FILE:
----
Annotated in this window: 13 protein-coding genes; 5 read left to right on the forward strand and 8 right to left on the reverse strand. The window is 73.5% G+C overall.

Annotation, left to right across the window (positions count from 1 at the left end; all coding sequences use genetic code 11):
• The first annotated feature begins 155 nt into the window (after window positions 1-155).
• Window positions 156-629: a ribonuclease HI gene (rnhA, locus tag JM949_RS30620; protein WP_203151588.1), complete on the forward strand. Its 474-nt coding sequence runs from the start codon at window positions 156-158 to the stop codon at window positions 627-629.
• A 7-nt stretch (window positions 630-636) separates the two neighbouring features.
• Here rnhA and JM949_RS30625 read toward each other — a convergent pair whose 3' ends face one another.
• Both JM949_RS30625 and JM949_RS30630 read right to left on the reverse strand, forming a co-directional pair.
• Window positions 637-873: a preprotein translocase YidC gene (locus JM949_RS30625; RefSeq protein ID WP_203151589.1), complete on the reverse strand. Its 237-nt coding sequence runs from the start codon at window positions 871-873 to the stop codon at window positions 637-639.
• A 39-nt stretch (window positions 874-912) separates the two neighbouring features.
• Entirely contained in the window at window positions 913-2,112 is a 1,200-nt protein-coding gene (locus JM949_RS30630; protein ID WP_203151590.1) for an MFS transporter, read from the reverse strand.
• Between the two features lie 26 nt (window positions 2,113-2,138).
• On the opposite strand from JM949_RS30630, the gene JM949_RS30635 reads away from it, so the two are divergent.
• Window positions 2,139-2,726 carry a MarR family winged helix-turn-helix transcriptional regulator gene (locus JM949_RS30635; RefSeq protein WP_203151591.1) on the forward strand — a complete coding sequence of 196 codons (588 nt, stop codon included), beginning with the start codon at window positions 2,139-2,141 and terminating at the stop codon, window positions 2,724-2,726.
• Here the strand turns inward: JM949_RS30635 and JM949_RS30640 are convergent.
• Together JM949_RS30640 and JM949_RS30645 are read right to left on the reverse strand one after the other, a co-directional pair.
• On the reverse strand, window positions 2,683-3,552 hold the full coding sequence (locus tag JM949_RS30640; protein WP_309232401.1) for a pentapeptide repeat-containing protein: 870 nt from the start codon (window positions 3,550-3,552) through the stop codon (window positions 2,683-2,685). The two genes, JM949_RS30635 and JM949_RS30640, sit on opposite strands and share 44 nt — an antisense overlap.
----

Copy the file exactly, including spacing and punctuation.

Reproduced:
Annotated in this window: 13 protein-coding genes; 5 read left to right on the forward strand and 8 right to left on the reverse strand. The window is 73.5% G+C overall.

Annotation, left to right across the window (positions count from 1 at the left end; all coding sequences use genetic code 11):
• The first annotated feature begins 155 nt into the window (after window positions 1-155).
• Window positions 156-629: a ribonuclease HI gene (rnhA, locus tag JM949_RS30620; protein WP_203151588.1), complete on the forward strand. Its 474-nt coding sequence runs from the start codon at window positions 156-158 to the stop codon at window positions 627-629.
• A 7-nt stretch (window positions 630-636) separates the two neighbouring features.
• Here rnhA and JM949_RS30625 read toward each other — a convergent pair whose 3' ends face one another.
• Both JM949_RS30625 and JM949_RS30630 read right to left on the reverse strand, forming a co-directional pair.
• Window positions 637-873: a preprotein translocase YidC gene (locus JM949_RS30625; RefSeq protein ID WP_203151589.1), complete on the reverse strand. Its 237-nt coding sequence runs from the start codon at window positions 871-873 to the stop codon at window positions 637-639.
• A 39-nt stretch (window positions 874-912) separates the two neighbouring features.
• Entirely contained in the window at window positions 913-2,112 is a 1,200-nt protein-coding gene (locus JM949_RS30630; protein ID WP_203151590.1) for an MFS transporter, read from the reverse strand.
• Between the two features lie 26 nt (window positions 2,113-2,138).
• On the opposite strand from JM949_RS30630, the gene JM949_RS30635 reads away from it, so the two are divergent.
• Window positions 2,139-2,726 carry a MarR family winged helix-turn-helix transcriptional regulator gene (locus JM949_RS30635; RefSeq protein WP_203151591.1) on the forward strand — a complete coding sequence of 196 codons (588 nt, stop codon included), beginning with the start codon at window positions 2,139-2,141 and terminating at the stop codon, window positions 2,724-2,726.
• Here the strand turns inward: JM949_RS30635 and JM949_RS30640 are convergent.
• Together JM949_RS30640 and JM949_RS30645 are read right to left on the reverse strand one after the other, a co-directional pair.
• On the reverse strand, window positions 2,683-3,552 hold the full coding sequence (locus tag JM949_RS30640; protein WP_309232401.1) for a pentapeptide repeat-containing protein: 870 nt from the start codon (window positions 3,550-3,552) through the stop codon (window positions 2,683-2,685). The two genes, JM949_RS30635 and JM949_RS30640, sit on opposite strands and share 44 nt — an antisense overlap.